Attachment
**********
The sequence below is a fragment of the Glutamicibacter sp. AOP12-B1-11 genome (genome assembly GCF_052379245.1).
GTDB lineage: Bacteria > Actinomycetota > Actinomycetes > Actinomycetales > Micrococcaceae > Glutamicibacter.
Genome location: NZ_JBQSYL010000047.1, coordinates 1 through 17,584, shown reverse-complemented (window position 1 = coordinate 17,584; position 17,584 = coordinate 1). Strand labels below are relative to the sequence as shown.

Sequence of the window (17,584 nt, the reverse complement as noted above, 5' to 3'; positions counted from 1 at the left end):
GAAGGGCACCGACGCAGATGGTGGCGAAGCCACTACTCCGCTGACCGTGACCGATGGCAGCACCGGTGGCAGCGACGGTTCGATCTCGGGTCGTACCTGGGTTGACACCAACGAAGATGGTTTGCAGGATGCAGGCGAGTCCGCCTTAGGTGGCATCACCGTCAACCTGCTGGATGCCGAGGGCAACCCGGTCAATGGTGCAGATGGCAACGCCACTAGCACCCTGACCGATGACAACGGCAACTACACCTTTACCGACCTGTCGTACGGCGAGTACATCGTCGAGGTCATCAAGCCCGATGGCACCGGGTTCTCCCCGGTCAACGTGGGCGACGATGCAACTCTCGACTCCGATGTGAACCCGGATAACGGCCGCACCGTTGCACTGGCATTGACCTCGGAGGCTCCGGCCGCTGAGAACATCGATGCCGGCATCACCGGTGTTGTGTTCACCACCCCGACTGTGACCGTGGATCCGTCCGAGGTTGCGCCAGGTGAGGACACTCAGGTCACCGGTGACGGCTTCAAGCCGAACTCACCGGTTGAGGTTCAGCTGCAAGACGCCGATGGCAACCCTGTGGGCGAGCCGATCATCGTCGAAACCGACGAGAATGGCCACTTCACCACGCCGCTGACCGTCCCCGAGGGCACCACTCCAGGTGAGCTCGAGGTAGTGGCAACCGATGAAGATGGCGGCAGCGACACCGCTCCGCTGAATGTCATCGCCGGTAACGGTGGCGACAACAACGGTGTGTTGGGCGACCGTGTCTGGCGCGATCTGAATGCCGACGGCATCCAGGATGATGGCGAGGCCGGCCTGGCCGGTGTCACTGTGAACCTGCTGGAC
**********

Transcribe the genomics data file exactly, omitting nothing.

The sequence below is a fragment of the Glutamicibacter sp. AOP12-B1-11 genome (genome assembly GCF_052379245.1).
GTDB lineage: Bacteria > Actinomycetota > Actinomycetes > Actinomycetales > Micrococcaceae > Glutamicibacter.
Genome location: NZ_JBQSYL010000047.1, coordinates 1 through 17,584, shown reverse-complemented (window position 1 = coordinate 17,584; position 17,584 = coordinate 1). Strand labels below are relative to the sequence as shown.

Sequence of the window (17,584 nt, the reverse complement as noted above, 5' to 3'; positions counted from 1 at the left end):
GAAGGGCACCGACGCAGATGGTGGCGAAGCCACTACTCCGCTGACCGTGACCGATGGCAGCACCGGTGGCAGCGACGGTTCGATCTCGGGTCGTACCTGGGTTGACACCAACGAAGATGGTTTGCAGGATGCAGGCGAGTCCGCCTTAGGTGGCATCACCGTCAACCTGCTGGATGCCGAGGGCAACCCGGTCAATGGTGCAGATGGCAACGCCACTAGCACCCTGACCGATGACAACGGCAACTACACCTTTACCGACCTGTCGTACGGCGAGTACATCGTCGAGGTCATCAAGCCCGATGGCACCGGGTTCTCCCCGGTCAACGTGGGCGACGATGCAACTCTCGACTCCGATGTGAACCCGGATAACGGCCGCACCGTTGCACTGGCATTGACCTCGGAGGCTCCGGCCGCTGAGAACATCGATGCCGGCATCACCGGTGTTGTGTTCACCACCCCGACTGTGACCGTGGATCCGTCCGAGGTTGCGCCAGGTGAGGACACTCAGGTCACCGGTGACGGCTTCAAGCCGAACTCACCGGTTGAGGTTCAGCTGCAAGACGCCGATGGCAACCCTGTGGGCGAGCCGATCATCGTCGAAACCGACGAGAATGGCCACTTCACCACGCCGCTGACCGTCCCCGAGGGCACCACTCCAGGTGAGCTCGAGGTAGTGGCAACCGATGAAGATGGCGGCAGCGACACCGCTCCGCTGAATGTCATCGCCGGTAACGGTGGCGACAACAACGGTGTGTTGGGCGACCGTGTCTGGCGCGATCTGAATGCCGACGGCATCCAGGATGATGGCGAGGCCGGCCTGGCCGGTGTCACTGTGAACCTGCTGGAC